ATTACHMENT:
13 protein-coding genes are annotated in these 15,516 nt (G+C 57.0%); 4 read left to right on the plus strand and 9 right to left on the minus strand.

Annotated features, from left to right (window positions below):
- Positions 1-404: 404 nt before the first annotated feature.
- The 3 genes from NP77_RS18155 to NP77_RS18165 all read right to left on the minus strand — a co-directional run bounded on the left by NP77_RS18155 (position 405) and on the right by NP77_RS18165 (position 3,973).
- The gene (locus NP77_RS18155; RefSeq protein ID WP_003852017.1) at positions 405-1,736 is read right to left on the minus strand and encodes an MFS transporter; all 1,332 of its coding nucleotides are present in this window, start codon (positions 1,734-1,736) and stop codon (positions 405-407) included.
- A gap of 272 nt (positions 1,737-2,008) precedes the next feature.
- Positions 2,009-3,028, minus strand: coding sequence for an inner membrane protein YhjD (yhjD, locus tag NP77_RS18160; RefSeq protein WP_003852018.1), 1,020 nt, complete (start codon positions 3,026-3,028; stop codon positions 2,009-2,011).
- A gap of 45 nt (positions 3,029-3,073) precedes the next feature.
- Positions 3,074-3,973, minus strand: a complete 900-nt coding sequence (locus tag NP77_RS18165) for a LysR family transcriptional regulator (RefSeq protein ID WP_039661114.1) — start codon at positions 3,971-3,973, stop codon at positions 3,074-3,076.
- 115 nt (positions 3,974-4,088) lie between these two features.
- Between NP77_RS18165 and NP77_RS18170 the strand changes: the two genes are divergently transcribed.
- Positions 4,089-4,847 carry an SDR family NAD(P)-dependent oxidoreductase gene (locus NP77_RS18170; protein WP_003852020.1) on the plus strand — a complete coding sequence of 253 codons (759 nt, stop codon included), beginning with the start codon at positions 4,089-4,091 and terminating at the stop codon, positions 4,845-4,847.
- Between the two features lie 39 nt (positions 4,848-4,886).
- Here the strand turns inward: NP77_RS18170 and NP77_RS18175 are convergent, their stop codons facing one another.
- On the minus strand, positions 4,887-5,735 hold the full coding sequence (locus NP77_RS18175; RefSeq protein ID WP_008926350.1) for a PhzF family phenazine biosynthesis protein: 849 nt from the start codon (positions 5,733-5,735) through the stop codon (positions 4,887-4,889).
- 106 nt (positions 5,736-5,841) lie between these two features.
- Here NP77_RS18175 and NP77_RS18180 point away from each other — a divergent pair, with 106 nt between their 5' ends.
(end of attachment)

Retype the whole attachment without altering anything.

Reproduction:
13 protein-coding genes are annotated in these 15,516 nt (G+C 57.0%); 4 read left to right on the plus strand and 9 right to left on the minus strand.

Annotated features, from left to right (window positions below):
- Positions 1-404: 404 nt before the first annotated feature.
- The 3 genes from NP77_RS18155 to NP77_RS18165 all read right to left on the minus strand — a co-directional run bounded on the left by NP77_RS18155 (position 405) and on the right by NP77_RS18165 (position 3,973).
- The gene (locus NP77_RS18155; RefSeq protein ID WP_003852017.1) at positions 405-1,736 is read right to left on the minus strand and encodes an MFS transporter; all 1,332 of its coding nucleotides are present in this window, start codon (positions 1,734-1,736) and stop codon (positions 405-407) included.
- A gap of 272 nt (positions 1,737-2,008) precedes the next feature.
- Positions 2,009-3,028, minus strand: coding sequence for an inner membrane protein YhjD (yhjD, locus tag NP77_RS18160; RefSeq protein WP_003852018.1), 1,020 nt, complete (start codon positions 3,026-3,028; stop codon positions 2,009-2,011).
- A gap of 45 nt (positions 3,029-3,073) precedes the next feature.
- Positions 3,074-3,973, minus strand: a complete 900-nt coding sequence (locus tag NP77_RS18165) for a LysR family transcriptional regulator (RefSeq protein ID WP_039661114.1) — start codon at positions 3,971-3,973, stop codon at positions 3,074-3,076.
- 115 nt (positions 3,974-4,088) lie between these two features.
- Between NP77_RS18165 and NP77_RS18170 the strand changes: the two genes are divergently transcribed.
- Positions 4,089-4,847 carry an SDR family NAD(P)-dependent oxidoreductase gene (locus NP77_RS18170; protein WP_003852020.1) on the plus strand — a complete coding sequence of 253 codons (759 nt, stop codon included), beginning with the start codon at positions 4,089-4,091 and terminating at the stop codon, positions 4,845-4,847.
- Between the two features lie 39 nt (positions 4,848-4,886).
- Here the strand turns inward: NP77_RS18170 and NP77_RS18175 are convergent, their stop codons facing one another.
- On the minus strand, positions 4,887-5,735 hold the full coding sequence (locus NP77_RS18175; RefSeq protein ID WP_008926350.1) for a PhzF family phenazine biosynthesis protein: 849 nt from the start codon (positions 5,733-5,735) through the stop codon (positions 4,887-4,889).
- 106 nt (positions 5,736-5,841) lie between these two features.
- Here NP77_RS18175 and NP77_RS18180 point away from each other — a divergent pair, with 106 nt between their 5' ends.